Gophers are active all year around, and live underground, in burrows
that they dig themselves. Gophers find their food by sense of smell.
They either dig a tunnel toward a good-smelling plant, or come upon the
plant randomly in their digging, smell the plant, and then either pull
the plant into their tunnel and eat it, or chew on the roots of the
plant, or continue digging. Also, gophers take their food down into
their burrow and store it for later use, and the burrow can be 6 feet
or deeper below the surface ( guess we wont be seeing those potatoes
anytime soon, or ever again). They dont see or hear too well, and use
the whiskers on their face and hairs on their tail to help them
navigate their way around their underground world.
Only one gopher lives in each burrow system consisting of a main burrow
and burrow side branches, and between each burrow system is a zone not
used by any gopher; this zone is kind of like a demilitarized zone, a
space that neither neighboring gopher uses, maybe to reduce conflict
(gophers are very territorial). Gophers expend so much energy building
their burrows, many, many times more than any animal aboveground, that
they probably have no extra energy for fighting. Their territory (their
burrow system) size, and the size of the"demilitarized zone" changes
somewhat depending on the amount and quality of plant material (food)
If you see a large fresh (usually darker and moister-looking than the
surrounding soil) mound of soil, that is probably the sign of the
presence of a gopher, and if you dig carefully, in the mound, you will
see a little tunnel, slightly off center of the mound, usually several
inches in diameter ( a tunnel branch). You have to dig a little bit to
find it, as they block the tunnel with a small plug of dirt (to hide
tunnel entrance from predators, and keep their home at an even,
comfortable temperature and humidity); pretty smart, huh? That tunnel
is one area where you can set a trap, down into the tunnel several
inches, baited with potatoes, carrots, apples, etc. A light chain
attached to the trap at one end and attached to an 8 inch square of
plywood at the other end of the chain, keeps the trap from being
carried away by the gopher or a predator. Place the trap a few inches
into the tunnel, place the wood over the hole you have dug to find the
tunnel, and cover the edges of the wood with straw/moist dirt, to block
the light, from going into the tunnel; this method has worked here in
the experimental garden
. The main tunnel is deeper, harder to reach,
and you have to dig up more of your garden to get to it, so start first
on the tunnel at the soil mound, though reports state that a trap in
the main tunnel is more successful.
Positive Actions- The Purpose of a Gopher
What is the real purpose of gophers? Noone really knows. But here are a
few observations researchers have noted so far. Gophers mix and aerate
the soil, bringing deeper layers of soil to the surface when they
create the soil mounds, where, over time, the effects of light, water,
and wind, make those soil minerals available to plants. Thus, soil
fertility is increased. Aerating the soil adds oxygen, which aids the
growth of certain plant species. The activities of gophers increase
plant diversity, as different species of plants grow on those soil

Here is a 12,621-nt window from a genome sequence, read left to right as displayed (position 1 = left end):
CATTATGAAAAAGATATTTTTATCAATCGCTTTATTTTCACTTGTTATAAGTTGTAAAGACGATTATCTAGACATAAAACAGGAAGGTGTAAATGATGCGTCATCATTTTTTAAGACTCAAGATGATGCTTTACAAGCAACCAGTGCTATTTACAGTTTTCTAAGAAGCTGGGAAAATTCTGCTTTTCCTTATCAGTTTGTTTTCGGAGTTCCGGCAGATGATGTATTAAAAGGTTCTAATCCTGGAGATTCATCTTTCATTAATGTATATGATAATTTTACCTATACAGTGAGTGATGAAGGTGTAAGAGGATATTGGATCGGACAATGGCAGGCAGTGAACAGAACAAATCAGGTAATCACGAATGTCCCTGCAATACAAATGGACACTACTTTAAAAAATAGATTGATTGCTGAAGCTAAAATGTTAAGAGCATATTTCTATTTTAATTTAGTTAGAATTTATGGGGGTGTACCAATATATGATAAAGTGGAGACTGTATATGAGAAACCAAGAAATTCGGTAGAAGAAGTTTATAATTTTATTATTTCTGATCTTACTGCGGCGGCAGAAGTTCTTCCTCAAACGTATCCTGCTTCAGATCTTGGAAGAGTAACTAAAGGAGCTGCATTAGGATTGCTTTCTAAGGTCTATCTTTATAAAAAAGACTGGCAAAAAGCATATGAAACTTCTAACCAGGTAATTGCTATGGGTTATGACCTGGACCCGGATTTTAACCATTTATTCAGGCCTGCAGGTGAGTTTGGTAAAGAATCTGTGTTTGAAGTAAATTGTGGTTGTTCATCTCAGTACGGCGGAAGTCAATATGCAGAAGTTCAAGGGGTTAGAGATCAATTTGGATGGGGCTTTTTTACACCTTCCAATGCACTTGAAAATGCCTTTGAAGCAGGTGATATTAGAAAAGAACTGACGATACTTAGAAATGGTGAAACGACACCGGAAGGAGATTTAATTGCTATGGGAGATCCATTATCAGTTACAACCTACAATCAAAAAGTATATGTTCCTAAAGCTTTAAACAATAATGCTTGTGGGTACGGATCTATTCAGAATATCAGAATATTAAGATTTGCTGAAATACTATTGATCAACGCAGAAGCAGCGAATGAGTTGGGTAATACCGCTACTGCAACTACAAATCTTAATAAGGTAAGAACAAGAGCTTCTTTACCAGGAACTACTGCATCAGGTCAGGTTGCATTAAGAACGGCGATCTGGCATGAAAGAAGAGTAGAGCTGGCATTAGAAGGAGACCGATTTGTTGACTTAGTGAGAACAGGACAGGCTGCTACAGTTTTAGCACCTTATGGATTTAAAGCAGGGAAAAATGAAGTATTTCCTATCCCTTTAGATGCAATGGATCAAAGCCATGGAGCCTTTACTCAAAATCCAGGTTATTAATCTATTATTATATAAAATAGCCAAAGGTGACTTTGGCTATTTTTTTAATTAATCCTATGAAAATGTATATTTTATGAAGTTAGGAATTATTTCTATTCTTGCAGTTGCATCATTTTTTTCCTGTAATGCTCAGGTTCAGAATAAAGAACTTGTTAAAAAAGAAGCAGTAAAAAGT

mounds, plants whose germination and growth were inhibited in the
surrounding soil. The mounds of soil they push to the surface in the
process of digging their tunnels, actually reduce erosion on steep
slopes. Scientists have speculated that gophers may help to prevent the
extinction of certain ruderal/early successional plant species (whose
seeds may only have a certain life span), by periodically providing the
perfect growing conditions for their germination and growth, in a
natural plant community, such as a forest. Also, gophers are food for
many types of predators, as I mentioned earlier. When a gopher leaves
the area and moves to a new spot with fresh plant material, the burrow
system that the gopher has abandoned becomes a home for a toad, snake,
Gophers are found in disturbed/early successional plant communities (a vegetable garden is a good artificial example!!).
Their activities are similar to our activities, but they are far better
at it than we are; excavating and tilling the soil just so, to create
the optimum soil and light conditions (on and adjacent to those
soil mounds) for the growth of most annual garden plants. Maybe
we could use their efforts to aid us in growing our gardens, but keep
their numbers low enough that we may get some yield from our crops.
We need fertile soil to grow good crops (gophers increase soil fertility).
We need plant diversity in our gardens to inhibit pests/diseases (gophers increase plant diversity)
We need light, fluffy aerated soil to grow the best crops (gophers aerate the soil)
Reducing Gopher Populations
Checking for the presence of gophers regularly once a week, all year
round, and checking every day in the spring, will protect your garden
from being overrun, as they can reproduce several times per year.
Watering the whole surface of the garden regularly, with overhead
sprinklers, (rather than watering small areas with drip/microspray
emitters), especially in heavier soils, reduces the number of gophers
present, if you have a high value crop you want to protect.
Grow plants in raised beds, with chicken wire on the bottom and up the sides of the bed, to prevent gopher damage.
Trapping gophers is very easy.